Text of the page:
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ISTANBUL - The Turkish prime minister sought Friday to revitalize Turkey’s EU membership bid, which has bogged down amid opposition from Paris and Berlin, along with historical differences over Cyprus.
"No other candidate nation has been subjected to this kind of treatment," said Prime Minister Recep Tayyip Erdoğan, who traveled to Brussels with two senior colleagues for talks with European Union officials. "This situation has to change," he added, according to a report by Agence France-Presse.
"Some countries have adopted a political attitude in the negotiation process, and their efforts to slow things down upset us," he told reporters. Erdoğan dismissed proposals by Paris and Berlin to grant Turkey a "privileged partnership" that would offer it enhanced trade and other ties instead of full membership. "We cannot accept the positions France and Germany have taken," Erdogan said. "There is no such type of [privileged] partnership. Our goal is full membership."
French leader Nicolas Sarkozy and German Chancellor Angela Merkel, along with their Austrian colleagues, favor some kind of special relationship with Turkey that falls short of full membership. The issue got a thorough airing during the campaign for the EU parliamentary polls, and reluctance to embrace Turkey as an EU member garnered support from certain quarters at the vote. Erdogan criticized some candidates’ use of Turkey as a poll card, calling such tactics "populist and wrong."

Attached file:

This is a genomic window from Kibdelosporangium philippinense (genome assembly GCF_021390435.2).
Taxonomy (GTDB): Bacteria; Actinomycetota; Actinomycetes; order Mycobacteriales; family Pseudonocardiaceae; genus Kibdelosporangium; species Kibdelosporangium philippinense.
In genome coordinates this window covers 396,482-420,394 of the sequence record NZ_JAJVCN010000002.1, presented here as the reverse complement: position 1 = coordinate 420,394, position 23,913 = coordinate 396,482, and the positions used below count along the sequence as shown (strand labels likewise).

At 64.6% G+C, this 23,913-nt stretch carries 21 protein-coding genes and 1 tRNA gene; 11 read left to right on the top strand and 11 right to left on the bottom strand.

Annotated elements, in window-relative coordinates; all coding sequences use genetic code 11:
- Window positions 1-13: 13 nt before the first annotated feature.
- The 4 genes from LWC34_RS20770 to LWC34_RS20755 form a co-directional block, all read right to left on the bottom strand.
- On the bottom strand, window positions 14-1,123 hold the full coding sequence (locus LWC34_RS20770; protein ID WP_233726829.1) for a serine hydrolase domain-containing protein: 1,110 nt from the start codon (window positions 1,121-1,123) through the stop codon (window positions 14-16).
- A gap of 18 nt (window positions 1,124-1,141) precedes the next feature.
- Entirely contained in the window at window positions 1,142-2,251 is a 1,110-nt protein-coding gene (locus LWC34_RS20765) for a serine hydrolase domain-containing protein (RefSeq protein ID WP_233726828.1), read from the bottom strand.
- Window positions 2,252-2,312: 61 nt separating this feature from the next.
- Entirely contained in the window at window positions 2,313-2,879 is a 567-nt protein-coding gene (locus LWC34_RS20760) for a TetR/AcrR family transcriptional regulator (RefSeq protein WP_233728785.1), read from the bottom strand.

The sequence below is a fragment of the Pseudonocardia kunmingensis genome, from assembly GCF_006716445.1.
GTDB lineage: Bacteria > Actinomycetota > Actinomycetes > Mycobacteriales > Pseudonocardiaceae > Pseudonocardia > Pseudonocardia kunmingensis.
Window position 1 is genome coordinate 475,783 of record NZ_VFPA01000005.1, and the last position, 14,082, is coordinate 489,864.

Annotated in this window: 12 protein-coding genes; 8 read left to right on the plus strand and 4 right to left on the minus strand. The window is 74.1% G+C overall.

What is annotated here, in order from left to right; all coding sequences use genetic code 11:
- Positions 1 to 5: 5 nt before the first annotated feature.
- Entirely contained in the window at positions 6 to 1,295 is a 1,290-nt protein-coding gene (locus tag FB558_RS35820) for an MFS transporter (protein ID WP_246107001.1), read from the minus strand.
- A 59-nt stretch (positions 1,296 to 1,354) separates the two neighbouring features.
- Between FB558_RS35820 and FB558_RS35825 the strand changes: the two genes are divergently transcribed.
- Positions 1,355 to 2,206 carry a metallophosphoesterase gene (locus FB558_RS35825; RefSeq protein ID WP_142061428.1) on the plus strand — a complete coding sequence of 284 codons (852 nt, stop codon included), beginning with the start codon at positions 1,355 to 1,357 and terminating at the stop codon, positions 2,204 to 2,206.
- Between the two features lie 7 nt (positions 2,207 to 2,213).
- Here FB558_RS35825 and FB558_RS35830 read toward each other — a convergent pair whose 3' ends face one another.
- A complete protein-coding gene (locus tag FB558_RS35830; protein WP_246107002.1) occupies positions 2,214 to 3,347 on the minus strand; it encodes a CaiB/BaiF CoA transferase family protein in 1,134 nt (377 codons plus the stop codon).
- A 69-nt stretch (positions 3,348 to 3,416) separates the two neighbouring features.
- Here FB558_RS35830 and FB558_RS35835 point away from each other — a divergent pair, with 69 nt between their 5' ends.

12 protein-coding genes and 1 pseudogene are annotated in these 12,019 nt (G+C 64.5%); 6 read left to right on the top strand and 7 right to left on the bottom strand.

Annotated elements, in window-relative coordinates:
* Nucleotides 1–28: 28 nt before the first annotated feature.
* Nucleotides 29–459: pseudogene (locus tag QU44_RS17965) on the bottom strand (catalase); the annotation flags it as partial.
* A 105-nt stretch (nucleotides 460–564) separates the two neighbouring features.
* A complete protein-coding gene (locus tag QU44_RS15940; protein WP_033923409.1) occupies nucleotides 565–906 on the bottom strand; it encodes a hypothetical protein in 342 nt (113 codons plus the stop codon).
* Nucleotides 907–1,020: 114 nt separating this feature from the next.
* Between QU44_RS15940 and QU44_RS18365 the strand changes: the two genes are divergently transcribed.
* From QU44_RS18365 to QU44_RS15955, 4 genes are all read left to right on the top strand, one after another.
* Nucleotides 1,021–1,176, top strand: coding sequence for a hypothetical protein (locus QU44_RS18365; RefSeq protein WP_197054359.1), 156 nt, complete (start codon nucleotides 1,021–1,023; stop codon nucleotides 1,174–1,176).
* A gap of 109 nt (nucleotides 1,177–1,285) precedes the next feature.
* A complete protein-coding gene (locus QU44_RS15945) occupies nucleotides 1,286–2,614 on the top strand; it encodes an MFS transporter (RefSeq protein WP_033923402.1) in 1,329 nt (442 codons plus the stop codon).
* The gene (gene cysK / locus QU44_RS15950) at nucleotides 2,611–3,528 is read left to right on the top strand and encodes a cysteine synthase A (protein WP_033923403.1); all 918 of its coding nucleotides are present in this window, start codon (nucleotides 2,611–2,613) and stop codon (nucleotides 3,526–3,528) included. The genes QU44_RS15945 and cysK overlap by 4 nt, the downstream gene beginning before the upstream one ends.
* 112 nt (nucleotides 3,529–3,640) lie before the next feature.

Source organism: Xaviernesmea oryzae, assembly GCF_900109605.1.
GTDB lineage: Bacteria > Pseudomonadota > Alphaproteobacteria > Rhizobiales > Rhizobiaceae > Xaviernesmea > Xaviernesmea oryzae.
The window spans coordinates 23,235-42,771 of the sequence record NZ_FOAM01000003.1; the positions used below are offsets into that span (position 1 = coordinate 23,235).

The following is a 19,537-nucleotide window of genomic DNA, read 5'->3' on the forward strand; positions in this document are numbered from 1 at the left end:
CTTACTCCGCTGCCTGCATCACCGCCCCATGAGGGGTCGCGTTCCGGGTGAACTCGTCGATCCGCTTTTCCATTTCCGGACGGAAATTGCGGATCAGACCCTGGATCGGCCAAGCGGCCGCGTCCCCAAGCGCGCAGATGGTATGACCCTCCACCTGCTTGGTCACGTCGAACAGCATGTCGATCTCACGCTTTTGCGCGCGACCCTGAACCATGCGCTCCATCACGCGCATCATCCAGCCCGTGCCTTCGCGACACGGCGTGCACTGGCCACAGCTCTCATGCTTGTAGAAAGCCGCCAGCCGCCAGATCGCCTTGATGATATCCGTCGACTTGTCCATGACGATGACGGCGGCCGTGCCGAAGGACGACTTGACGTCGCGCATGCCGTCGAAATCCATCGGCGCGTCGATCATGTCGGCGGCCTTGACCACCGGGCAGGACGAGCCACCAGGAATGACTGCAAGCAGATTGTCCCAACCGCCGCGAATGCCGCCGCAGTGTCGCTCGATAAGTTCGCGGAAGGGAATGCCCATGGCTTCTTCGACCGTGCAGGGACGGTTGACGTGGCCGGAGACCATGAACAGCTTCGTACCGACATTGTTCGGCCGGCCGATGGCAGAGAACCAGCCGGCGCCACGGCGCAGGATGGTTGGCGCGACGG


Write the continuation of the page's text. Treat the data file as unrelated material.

Also on Friday, Turkish Foreign Minister Ahmet Davutoğlu reaffirmed Turkey’s commitment to becoming an EU member, saying speeding up the negotiations serves the strategic interests of the country. "Recent busy diplomatic traffic between Turkey and the EU shows Turkey’s increasing motivation about the country’s membership bid," the Anatolia news agency quoted Davutoğlu as telling a joint press conference after a meeting with EU Enlargement Commissioner Olli Rehn.
Long to-do list
Rehn made clear, however, that Turkey has to work harder. "In particular, there is a pressing need to reform the legal and constitutional framework governing the closure of political parties," he said. "We simply cannot afford yet another unnecessary constitutional crisis stemming from outdated rules not in line with European standards."
Ankara formally opened its EU talks in October 2005. Since then, it has managed to open up 10 of the 35 policy chapters, which all candidate nations must negotiate successfully prior to accession. EU and Turkish officials said that an 11th chapter, on taxation, would be opened in Brussels next Tuesday.